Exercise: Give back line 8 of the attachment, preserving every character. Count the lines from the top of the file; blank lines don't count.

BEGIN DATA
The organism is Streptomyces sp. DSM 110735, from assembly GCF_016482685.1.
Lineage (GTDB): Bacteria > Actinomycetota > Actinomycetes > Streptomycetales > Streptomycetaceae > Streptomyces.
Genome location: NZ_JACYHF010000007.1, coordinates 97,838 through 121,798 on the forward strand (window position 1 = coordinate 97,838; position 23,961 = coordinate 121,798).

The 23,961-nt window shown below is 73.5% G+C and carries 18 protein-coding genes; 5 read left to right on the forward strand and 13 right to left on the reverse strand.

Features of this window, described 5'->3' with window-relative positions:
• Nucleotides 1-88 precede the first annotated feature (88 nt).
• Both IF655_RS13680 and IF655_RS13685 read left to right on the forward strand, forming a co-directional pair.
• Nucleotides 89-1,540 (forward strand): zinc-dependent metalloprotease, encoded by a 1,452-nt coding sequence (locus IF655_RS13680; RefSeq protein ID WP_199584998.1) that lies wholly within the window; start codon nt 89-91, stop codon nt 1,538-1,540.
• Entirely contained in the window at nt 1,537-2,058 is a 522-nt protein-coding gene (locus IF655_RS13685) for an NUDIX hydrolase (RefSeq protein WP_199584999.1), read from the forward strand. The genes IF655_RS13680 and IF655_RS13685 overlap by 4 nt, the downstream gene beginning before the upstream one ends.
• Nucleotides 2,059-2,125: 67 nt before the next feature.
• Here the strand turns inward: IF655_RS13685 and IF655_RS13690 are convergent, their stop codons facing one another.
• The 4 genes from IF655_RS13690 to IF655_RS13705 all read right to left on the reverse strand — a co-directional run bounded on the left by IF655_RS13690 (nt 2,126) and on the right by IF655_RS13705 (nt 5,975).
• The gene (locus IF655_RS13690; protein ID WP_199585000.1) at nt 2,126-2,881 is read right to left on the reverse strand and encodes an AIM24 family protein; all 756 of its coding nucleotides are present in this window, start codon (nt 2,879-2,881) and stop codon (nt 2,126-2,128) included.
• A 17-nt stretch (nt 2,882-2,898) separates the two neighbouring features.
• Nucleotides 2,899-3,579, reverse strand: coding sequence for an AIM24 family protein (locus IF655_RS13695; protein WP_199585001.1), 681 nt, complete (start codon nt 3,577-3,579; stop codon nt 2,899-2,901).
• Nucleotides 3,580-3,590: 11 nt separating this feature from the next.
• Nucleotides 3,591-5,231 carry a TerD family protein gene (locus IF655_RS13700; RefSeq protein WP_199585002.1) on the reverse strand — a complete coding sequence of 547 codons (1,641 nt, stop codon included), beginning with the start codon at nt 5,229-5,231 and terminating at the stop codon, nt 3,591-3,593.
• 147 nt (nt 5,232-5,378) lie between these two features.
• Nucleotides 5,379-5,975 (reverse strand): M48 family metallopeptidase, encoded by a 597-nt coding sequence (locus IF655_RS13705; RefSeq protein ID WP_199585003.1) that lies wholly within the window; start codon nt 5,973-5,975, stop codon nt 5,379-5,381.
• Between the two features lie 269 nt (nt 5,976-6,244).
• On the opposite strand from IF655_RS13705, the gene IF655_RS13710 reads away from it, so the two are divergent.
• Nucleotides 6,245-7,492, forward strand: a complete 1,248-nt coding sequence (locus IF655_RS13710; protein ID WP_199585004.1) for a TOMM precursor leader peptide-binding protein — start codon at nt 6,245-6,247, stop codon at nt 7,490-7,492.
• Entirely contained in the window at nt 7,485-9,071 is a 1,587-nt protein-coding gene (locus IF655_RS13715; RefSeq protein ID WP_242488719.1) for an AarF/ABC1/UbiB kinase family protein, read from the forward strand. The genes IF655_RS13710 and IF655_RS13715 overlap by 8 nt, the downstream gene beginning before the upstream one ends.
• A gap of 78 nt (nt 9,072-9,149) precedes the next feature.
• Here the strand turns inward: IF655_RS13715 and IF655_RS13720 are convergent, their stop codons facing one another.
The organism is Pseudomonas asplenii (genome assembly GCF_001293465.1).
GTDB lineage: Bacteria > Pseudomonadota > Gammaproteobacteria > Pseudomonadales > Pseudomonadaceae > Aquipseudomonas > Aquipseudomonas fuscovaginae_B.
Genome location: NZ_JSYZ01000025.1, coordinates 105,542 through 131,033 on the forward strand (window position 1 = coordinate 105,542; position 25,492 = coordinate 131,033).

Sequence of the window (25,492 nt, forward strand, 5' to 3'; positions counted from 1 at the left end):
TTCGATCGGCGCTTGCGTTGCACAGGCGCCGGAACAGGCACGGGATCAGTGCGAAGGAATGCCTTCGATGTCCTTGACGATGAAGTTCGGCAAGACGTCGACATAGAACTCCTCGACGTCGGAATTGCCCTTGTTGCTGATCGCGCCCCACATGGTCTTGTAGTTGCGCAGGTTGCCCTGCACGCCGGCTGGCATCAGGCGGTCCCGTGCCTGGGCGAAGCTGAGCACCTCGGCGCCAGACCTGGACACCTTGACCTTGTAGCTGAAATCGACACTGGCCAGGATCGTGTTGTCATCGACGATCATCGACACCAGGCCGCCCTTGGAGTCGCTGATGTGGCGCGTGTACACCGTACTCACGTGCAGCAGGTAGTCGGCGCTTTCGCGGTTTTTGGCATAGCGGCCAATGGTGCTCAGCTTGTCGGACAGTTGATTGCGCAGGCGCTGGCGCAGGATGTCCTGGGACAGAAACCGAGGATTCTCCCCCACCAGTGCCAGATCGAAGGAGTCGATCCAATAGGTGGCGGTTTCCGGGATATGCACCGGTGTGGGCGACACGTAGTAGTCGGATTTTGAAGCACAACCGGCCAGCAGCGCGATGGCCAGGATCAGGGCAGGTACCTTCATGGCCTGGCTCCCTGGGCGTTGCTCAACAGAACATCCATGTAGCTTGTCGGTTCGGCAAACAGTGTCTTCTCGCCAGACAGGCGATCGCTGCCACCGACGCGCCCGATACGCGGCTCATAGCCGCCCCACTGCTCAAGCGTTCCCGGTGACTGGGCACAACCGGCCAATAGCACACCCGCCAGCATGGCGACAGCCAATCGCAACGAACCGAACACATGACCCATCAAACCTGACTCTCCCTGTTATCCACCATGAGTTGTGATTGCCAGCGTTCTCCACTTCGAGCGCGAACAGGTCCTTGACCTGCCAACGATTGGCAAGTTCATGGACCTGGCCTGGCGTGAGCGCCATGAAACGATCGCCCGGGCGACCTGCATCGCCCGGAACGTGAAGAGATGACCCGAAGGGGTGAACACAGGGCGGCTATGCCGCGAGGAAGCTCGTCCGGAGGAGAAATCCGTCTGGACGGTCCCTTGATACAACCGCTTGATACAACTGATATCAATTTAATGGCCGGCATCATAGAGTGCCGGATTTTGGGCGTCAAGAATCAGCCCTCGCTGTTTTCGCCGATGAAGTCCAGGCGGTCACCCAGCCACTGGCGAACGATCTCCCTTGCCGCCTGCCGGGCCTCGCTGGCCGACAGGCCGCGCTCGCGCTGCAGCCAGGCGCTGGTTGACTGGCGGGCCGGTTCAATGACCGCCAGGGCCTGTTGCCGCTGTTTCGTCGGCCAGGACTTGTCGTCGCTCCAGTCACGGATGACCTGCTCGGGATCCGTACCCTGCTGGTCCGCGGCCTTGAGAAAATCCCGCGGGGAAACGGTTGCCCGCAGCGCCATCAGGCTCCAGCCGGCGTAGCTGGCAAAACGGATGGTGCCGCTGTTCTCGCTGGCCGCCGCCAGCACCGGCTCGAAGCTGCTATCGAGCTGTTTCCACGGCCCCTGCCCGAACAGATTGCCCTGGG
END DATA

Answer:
• Nucleotides 89-1,540 (forward strand): zinc-dependent metalloprotease, encoded by a 1,452-nt coding sequence (locus IF655_RS13680; RefSeq protein ID WP_199584998.1) that lies wholly within the window; start codon nt 89-91, stop codon nt 1,538-1,540.